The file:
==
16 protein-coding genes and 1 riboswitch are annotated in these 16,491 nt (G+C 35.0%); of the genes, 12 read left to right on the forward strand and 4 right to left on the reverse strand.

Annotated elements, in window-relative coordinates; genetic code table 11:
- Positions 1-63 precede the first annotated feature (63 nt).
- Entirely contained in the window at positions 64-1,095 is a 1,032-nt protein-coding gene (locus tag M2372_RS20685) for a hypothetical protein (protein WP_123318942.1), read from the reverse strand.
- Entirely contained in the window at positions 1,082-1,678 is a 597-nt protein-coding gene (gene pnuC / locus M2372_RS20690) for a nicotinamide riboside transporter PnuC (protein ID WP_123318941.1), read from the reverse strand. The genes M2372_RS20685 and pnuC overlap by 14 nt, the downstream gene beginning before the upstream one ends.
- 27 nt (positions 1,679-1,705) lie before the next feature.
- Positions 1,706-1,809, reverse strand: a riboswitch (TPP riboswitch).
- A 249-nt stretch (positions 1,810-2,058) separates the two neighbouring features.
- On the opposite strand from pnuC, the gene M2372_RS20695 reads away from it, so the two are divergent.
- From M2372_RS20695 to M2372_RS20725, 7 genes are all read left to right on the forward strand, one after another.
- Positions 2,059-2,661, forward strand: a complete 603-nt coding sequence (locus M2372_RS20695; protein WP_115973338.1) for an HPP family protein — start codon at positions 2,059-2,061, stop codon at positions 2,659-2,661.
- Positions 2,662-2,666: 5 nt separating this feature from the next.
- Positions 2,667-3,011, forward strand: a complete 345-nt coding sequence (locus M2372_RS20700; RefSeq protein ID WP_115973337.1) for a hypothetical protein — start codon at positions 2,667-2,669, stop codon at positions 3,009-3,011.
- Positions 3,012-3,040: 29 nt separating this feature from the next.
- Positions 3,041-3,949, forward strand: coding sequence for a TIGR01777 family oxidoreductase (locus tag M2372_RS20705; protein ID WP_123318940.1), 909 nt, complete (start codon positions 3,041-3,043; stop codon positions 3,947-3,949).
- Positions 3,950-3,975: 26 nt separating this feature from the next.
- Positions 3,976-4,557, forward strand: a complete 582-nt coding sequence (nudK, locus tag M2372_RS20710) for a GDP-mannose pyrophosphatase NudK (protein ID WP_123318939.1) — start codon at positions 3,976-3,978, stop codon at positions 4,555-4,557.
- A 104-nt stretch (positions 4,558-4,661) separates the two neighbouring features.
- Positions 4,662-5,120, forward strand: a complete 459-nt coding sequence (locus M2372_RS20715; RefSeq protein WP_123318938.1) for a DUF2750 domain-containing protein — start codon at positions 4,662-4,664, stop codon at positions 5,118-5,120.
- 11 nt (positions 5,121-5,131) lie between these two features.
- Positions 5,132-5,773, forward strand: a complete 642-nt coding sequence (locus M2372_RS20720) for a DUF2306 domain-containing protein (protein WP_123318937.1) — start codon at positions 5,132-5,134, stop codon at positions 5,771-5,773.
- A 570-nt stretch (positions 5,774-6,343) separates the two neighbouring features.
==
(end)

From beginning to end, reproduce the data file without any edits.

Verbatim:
16 protein-coding genes and 1 riboswitch are annotated in these 16,491 nt (G+C 35.0%); of the genes, 12 read left to right on the forward strand and 4 right to left on the reverse strand.

Annotated elements, in window-relative coordinates; genetic code table 11:
- Positions 1-63 precede the first annotated feature (63 nt).
- Entirely contained in the window at positions 64-1,095 is a 1,032-nt protein-coding gene (locus tag M2372_RS20685) for a hypothetical protein (protein WP_123318942.1), read from the reverse strand.
- Entirely contained in the window at positions 1,082-1,678 is a 597-nt protein-coding gene (gene pnuC / locus M2372_RS20690) for a nicotinamide riboside transporter PnuC (protein ID WP_123318941.1), read from the reverse strand. The genes M2372_RS20685 and pnuC overlap by 14 nt, the downstream gene beginning before the upstream one ends.
- 27 nt (positions 1,679-1,705) lie before the next feature.
- Positions 1,706-1,809, reverse strand: a riboswitch (TPP riboswitch).
- A 249-nt stretch (positions 1,810-2,058) separates the two neighbouring features.
- On the opposite strand from pnuC, the gene M2372_RS20695 reads away from it, so the two are divergent.
- From M2372_RS20695 to M2372_RS20725, 7 genes are all read left to right on the forward strand, one after another.
- Positions 2,059-2,661, forward strand: a complete 603-nt coding sequence (locus M2372_RS20695; protein WP_115973338.1) for an HPP family protein — start codon at positions 2,059-2,061, stop codon at positions 2,659-2,661.
- Positions 2,662-2,666: 5 nt separating this feature from the next.
- Positions 2,667-3,011, forward strand: a complete 345-nt coding sequence (locus M2372_RS20700; RefSeq protein ID WP_115973337.1) for a hypothetical protein — start codon at positions 2,667-2,669, stop codon at positions 3,009-3,011.
- Positions 3,012-3,040: 29 nt separating this feature from the next.
- Positions 3,041-3,949, forward strand: coding sequence for a TIGR01777 family oxidoreductase (locus tag M2372_RS20705; protein ID WP_123318940.1), 909 nt, complete (start codon positions 3,041-3,043; stop codon positions 3,947-3,949).
- Positions 3,950-3,975: 26 nt separating this feature from the next.
- Positions 3,976-4,557, forward strand: a complete 582-nt coding sequence (nudK, locus tag M2372_RS20710) for a GDP-mannose pyrophosphatase NudK (protein ID WP_123318939.1) — start codon at positions 3,976-3,978, stop codon at positions 4,555-4,557.
- A 104-nt stretch (positions 4,558-4,661) separates the two neighbouring features.
- Positions 4,662-5,120, forward strand: a complete 459-nt coding sequence (locus M2372_RS20715; RefSeq protein WP_123318938.1) for a DUF2750 domain-containing protein — start codon at positions 4,662-4,664, stop codon at positions 5,118-5,120.
- 11 nt (positions 5,121-5,131) lie between these two features.
- Positions 5,132-5,773, forward strand: a complete 642-nt coding sequence (locus M2372_RS20720) for a DUF2306 domain-containing protein (protein WP_123318937.1) — start codon at positions 5,132-5,134, stop codon at positions 5,771-5,773.
- A 570-nt stretch (positions 5,774-6,343) separates the two neighbouring features.